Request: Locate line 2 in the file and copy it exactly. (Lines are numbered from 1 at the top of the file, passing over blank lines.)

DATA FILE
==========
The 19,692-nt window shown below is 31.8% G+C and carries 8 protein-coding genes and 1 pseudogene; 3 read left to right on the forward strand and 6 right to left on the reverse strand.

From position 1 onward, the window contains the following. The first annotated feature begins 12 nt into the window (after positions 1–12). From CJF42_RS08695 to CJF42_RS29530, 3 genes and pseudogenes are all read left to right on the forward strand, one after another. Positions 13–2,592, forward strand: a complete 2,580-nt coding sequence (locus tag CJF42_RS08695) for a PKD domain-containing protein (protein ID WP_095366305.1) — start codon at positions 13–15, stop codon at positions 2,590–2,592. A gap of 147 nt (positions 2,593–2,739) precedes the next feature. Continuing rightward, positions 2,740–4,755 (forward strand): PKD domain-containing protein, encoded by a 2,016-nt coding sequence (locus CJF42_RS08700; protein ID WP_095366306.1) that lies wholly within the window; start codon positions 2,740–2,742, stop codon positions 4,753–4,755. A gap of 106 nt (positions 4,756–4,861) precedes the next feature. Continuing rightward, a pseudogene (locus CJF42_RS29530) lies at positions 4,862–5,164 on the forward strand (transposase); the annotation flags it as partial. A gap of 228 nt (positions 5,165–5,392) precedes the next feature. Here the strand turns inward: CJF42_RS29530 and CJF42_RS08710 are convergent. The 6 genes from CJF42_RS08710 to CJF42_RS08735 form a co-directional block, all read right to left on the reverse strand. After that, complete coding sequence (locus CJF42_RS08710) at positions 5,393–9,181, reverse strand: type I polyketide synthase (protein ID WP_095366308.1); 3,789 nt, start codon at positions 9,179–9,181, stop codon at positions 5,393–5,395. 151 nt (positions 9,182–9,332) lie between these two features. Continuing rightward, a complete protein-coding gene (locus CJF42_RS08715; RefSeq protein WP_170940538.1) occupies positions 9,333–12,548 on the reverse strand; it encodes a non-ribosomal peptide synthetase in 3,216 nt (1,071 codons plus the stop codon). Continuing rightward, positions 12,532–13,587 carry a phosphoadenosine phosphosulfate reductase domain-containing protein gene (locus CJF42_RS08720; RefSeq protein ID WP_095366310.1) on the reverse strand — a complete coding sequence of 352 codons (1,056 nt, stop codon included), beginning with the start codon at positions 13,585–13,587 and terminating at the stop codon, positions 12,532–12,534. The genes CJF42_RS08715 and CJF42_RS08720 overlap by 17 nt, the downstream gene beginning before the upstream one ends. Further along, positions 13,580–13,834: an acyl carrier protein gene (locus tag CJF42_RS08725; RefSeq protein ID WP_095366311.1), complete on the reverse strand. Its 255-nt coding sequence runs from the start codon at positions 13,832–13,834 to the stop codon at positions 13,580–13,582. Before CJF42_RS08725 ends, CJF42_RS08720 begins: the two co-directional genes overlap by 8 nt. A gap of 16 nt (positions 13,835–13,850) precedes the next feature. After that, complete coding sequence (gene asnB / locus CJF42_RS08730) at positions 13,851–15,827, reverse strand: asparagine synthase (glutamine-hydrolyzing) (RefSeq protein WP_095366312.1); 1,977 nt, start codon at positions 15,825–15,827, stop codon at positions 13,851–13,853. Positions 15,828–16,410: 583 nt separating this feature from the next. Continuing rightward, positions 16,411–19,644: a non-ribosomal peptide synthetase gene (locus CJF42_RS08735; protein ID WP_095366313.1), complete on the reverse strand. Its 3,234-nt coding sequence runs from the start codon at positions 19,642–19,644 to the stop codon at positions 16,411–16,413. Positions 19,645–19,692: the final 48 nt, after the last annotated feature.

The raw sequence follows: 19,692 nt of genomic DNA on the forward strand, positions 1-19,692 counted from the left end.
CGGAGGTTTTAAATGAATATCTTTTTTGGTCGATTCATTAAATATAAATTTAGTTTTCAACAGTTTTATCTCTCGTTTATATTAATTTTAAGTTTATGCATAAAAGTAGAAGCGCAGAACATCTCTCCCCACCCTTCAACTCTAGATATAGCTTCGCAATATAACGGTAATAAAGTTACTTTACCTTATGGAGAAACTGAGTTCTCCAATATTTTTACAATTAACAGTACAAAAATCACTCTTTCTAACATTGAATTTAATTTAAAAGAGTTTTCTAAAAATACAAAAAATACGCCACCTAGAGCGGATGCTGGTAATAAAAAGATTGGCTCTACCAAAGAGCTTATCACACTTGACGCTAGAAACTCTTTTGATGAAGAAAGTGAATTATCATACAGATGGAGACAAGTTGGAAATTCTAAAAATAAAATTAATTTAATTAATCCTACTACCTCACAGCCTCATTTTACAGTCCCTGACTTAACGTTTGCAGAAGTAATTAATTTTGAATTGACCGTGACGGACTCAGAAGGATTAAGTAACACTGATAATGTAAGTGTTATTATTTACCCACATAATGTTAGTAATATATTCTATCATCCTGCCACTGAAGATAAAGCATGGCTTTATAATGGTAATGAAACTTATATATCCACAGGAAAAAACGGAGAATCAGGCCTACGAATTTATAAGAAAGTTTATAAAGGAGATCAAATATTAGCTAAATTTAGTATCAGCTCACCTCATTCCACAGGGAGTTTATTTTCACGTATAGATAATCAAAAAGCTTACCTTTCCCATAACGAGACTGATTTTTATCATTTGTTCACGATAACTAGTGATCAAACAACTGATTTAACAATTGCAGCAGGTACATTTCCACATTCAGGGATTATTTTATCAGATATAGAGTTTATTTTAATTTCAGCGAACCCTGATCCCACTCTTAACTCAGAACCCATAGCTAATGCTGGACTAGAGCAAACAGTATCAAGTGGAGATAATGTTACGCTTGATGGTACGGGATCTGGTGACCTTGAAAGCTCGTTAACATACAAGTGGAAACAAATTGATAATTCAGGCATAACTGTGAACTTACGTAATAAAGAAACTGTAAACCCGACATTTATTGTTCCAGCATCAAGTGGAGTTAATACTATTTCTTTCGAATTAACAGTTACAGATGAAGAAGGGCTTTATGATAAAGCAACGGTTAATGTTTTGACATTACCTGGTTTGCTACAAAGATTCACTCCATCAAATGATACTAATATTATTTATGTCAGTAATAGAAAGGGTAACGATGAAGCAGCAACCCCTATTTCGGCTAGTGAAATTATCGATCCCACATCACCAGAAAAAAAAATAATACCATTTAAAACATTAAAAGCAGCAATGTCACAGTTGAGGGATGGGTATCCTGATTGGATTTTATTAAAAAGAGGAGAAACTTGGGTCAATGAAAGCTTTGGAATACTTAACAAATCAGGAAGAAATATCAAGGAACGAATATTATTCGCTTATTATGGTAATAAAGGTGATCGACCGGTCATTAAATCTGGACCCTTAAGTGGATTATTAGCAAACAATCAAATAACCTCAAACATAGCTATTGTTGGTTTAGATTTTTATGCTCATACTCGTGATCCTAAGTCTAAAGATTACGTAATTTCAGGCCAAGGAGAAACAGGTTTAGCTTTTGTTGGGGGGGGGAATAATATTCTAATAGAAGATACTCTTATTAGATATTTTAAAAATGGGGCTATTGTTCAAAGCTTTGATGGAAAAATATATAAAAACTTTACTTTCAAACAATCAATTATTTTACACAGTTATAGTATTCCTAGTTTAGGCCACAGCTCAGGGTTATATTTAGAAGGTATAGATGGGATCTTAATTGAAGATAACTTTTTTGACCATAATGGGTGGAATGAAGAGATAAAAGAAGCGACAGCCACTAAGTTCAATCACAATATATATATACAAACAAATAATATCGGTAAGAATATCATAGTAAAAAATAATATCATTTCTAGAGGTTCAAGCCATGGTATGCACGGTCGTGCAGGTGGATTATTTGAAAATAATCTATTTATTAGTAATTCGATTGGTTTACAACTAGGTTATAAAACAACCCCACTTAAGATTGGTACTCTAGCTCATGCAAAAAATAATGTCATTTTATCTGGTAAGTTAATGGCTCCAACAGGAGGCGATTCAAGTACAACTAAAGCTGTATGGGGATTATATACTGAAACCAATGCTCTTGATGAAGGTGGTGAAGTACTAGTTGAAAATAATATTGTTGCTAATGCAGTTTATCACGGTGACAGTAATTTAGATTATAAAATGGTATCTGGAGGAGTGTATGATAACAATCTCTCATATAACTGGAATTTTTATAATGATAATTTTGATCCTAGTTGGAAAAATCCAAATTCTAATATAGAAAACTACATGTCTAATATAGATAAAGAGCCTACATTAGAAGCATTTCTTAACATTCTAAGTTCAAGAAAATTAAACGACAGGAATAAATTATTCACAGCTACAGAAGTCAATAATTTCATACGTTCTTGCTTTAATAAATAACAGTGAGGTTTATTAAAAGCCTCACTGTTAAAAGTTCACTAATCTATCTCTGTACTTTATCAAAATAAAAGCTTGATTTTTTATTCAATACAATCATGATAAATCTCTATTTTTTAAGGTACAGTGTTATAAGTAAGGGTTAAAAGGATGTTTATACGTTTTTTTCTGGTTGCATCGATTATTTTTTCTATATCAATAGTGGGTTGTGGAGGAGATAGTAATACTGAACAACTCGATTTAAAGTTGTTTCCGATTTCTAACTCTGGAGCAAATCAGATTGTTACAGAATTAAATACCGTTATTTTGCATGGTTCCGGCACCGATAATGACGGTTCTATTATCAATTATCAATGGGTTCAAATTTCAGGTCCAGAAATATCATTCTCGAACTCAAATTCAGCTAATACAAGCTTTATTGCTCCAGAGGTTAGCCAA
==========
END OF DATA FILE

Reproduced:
From position 1 onward, the window contains the following. The first annotated feature begins 12 nt into the window (after positions 1–12). From CJF42_RS08695 to CJF42_RS29530, 3 genes and pseudogenes are all read left to right on the forward strand, one after another. Positions 13–2,592, forward strand: a complete 2,580-nt coding sequence (locus tag CJF42_RS08695) for a PKD domain-containing protein (protein ID WP_095366305.1) — start codon at positions 13–15, stop codon at positions 2,590–2,592. A gap of 147 nt (positions 2,593–2,739) precedes the next feature. Continuing rightward, positions 2,740–4,755 (forward strand): PKD domain-containing protein, encoded by a 2,016-nt coding sequence (locus CJF42_RS08700; protein ID WP_095366306.1) that lies wholly within the window; start codon positions 2,740–2,742, stop codon positions 4,753–4,755. A gap of 106 nt (positions 4,756–4,861) precedes the next feature. Continuing rightward, a pseudogene (locus CJF42_RS29530) lies at positions 4,862–5,164 on the forward strand (transposase); the annotation flags it as partial. A gap of 228 nt (positions 5,165–5,392) precedes the next feature. Here the strand turns inward: CJF42_RS29530 and CJF42_RS08710 are convergent. The 6 genes from CJF42_RS08710 to CJF42_RS08735 form a co-directional block, all read right to left on the reverse strand. After that, complete coding sequence (locus CJF42_RS08710) at positions 5,393–9,181, reverse strand: type I polyketide synthase (protein ID WP_095366308.1); 3,789 nt, start codon at positions 9,179–9,181, stop codon at positions 5,393–5,395. 151 nt (positions 9,182–9,332) lie between these two features. Continuing rightward, a complete protein-coding gene (locus CJF42_RS08715; RefSeq protein WP_170940538.1) occupies positions 9,333–12,548 on the reverse strand; it encodes a non-ribosomal peptide synthetase in 3,216 nt (1,071 codons plus the stop codon). Continuing rightward, positions 12,532–13,587 carry a phosphoadenosine phosphosulfate reductase domain-containing protein gene (locus CJF42_RS08720; RefSeq protein ID WP_095366310.1) on the reverse strand — a complete coding sequence of 352 codons (1,056 nt, stop codon included), beginning with the start codon at positions 13,585–13,587 and terminating at the stop codon, positions 12,532–12,534. The genes CJF42_RS08715 and CJF42_RS08720 overlap by 17 nt, the downstream gene beginning before the upstream one ends. Further along, positions 13,580–13,834: an acyl carrier protein gene (locus tag CJF42_RS08725; RefSeq protein ID WP_095366311.1), complete on the reverse strand. Its 255-nt coding sequence runs from the start codon at positions 13,832–13,834 to the stop codon at positions 13,580–13,582. Before CJF42_RS08725 ends, CJF42_RS08720 begins: the two co-directional genes overlap by 8 nt. A gap of 16 nt (positions 13,835–13,850) precedes the next feature. After that, complete coding sequence (gene asnB / locus CJF42_RS08730) at positions 13,851–15,827, reverse strand: asparagine synthase (glutamine-hydrolyzing) (RefSeq protein WP_095366312.1); 1,977 nt, start codon at positions 15,825–15,827, stop codon at positions 13,851–13,853. Positions 15,828–16,410: 583 nt separating this feature from the next. Continuing rightward, positions 16,411–19,644: a non-ribosomal peptide synthetase gene (locus CJF42_RS08735; protein ID WP_095366313.1), complete on the reverse strand. Its 3,234-nt coding sequence runs from the start codon at positions 19,642–19,644 to the stop codon at positions 16,411–16,413. Positions 19,645–19,692: the final 48 nt, after the last annotated feature.